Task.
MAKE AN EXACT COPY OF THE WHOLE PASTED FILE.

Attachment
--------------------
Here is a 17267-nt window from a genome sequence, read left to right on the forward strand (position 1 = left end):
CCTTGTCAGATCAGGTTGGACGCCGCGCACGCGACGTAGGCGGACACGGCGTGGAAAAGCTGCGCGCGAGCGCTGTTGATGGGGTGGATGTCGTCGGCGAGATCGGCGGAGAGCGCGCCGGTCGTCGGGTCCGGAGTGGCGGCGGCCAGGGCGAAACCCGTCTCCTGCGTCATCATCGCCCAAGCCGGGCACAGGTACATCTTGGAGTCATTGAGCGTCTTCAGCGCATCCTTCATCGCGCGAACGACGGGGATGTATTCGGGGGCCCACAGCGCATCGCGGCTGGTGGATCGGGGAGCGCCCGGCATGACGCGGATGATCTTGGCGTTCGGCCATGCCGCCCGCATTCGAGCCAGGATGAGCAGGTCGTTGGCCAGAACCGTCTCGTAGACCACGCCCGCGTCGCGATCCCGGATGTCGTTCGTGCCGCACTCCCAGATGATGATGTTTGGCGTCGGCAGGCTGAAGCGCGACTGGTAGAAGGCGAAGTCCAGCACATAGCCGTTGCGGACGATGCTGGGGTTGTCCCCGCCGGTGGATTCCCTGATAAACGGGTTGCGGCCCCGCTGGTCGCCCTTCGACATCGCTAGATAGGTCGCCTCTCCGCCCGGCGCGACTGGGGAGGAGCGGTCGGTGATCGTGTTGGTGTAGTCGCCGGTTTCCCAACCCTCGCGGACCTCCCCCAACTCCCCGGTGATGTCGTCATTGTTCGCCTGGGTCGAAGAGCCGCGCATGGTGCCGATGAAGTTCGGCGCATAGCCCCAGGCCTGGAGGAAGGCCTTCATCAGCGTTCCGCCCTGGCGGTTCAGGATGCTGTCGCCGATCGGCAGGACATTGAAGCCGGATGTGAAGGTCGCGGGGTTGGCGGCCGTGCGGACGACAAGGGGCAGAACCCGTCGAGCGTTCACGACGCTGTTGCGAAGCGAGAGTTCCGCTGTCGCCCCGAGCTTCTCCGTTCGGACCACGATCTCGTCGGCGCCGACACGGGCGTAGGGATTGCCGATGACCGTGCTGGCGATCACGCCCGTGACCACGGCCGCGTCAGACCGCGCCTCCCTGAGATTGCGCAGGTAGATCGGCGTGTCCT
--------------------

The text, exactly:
Here is a 17267-nt window from a genome sequence, read left to right on the forward strand (position 1 = left end):
CCTTGTCAGATCAGGTTGGACGCCGCGCACGCGACGTAGGCGGACACGGCGTGGAAAAGCTGCGCGCGAGCGCTGTTGATGGGGTGGATGTCGTCGGCGAGATCGGCGGAGAGCGCGCCGGTCGTCGGGTCCGGAGTGGCGGCGGCCAGGGCGAAACCCGTCTCCTGCGTCATCATCGCCCAAGCCGGGCACAGGTACATCTTGGAGTCATTGAGCGTCTTCAGCGCATCCTTCATCGCGCGAACGACGGGGATGTATTCGGGGGCCCACAGCGCATCGCGGCTGGTGGATCGGGGAGCGCCCGGCATGACGCGGATGATCTTGGCGTTCGGCCATGCCGCCCGCATTCGAGCCAGGATGAGCAGGTCGTTGGCCAGAACCGTCTCGTAGACCACGCCCGCGTCGCGATCCCGGATGTCGTTCGTGCCGCACTCCCAGATGATGATGTTTGGCGTCGGCAGGCTGAAGCGCGACTGGTAGAAGGCGAAGTCCAGCACATAGCCGTTGCGGACGATGCTGGGGTTGTCCCCGCCGGTGGATTCCCTGATAAACGGGTTGCGGCCCCGCTGGTCGCCCTTCGACATCGCTAGATAGGTCGCCTCTCCGCCCGGCGCGACTGGGGAGGAGCGGTCGGTGATCGTGTTGGTGTAGTCGCCGGTTTCCCAACCCTCGCGGACCTCCCCCAACTCCCCGGTGATGTCGTCATTGTTCGCCTGGGTCGAAGAGCCGCGCATGGTGCCGATGAAGTTCGGCGCATAGCCCCAGGCCTGGAGGAAGGCCTTCATCAGCGTTCCGCCCTGGCGGTTCAGGATGCTGTCGCCGATCGGCAGGACATTGAAGCCGGATGTGAAGGTCGCGGGGTTGGCGGCCGTGCGGACGACAAGGGGCAGAACCCGTCGAGCGTTCACGACGCTGTTGCGAAGCGAGAGTTCCGCTGTCGCCCCGAGCTTCTCCGTTCGGACCACGATCTCGTCGGCGCCGACACGGGCGTAGGGATTGCCGATGACCGTGCTGGCGATCACGCCCGTGACCACGGCCGCGTCAGACCGCGCCTCCCTGAGATTGCGCAGGTAGATCGGCGTGTCCT